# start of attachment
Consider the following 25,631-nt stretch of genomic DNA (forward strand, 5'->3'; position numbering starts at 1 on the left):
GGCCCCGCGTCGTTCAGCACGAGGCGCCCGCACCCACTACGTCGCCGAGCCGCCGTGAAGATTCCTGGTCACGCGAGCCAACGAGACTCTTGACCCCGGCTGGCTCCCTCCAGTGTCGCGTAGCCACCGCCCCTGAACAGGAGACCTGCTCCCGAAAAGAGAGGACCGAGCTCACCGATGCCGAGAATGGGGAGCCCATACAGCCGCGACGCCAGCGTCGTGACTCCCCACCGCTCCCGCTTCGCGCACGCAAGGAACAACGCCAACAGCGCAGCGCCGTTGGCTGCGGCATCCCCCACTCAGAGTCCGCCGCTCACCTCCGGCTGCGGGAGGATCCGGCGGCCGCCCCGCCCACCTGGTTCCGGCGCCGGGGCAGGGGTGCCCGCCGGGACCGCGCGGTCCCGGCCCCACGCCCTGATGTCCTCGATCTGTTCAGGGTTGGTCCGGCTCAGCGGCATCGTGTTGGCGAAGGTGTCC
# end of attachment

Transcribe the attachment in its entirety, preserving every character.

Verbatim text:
Consider the following 25,631-nt stretch of genomic DNA (forward strand, 5'->3'; position numbering starts at 1 on the left):
GGCCCCGCGTCGTTCAGCACGAGGCGCCCGCACCCACTACGTCGCCGAGCCGCCGTGAAGATTCCTGGTCACGCGAGCCAACGAGACTCTTGACCCCGGCTGGCTCCCTCCAGTGTCGCGTAGCCACCGCCCCTGAACAGGAGACCTGCTCCCGAAAAGAGAGGACCGAGCTCACCGATGCCGAGAATGGGGAGCCCATACAGCCGCGACGCCAGCGTCGTGACTCCCCACCGCTCCCGCTTCGCGCACGCAAGGAACAACGCCAACAGCGCAGCGCCGTTGGCTGCGGCATCCCCCACTCAGAGTCCGCCGCTCACCTCCGGCTGCGGGAGGATCCGGCGGCCGCCCCGCCCACCTGGTTCCGGCGCCGGGGCAGGGGTGCCCGCCGGGACCGCGCGGTCCCGGCCCCACGCCCTGATGTCCTCGATCTGTTCAGGGTTGGTCCGGCTCAGCGGCATCGTGTTGGCGAAGGTGTCC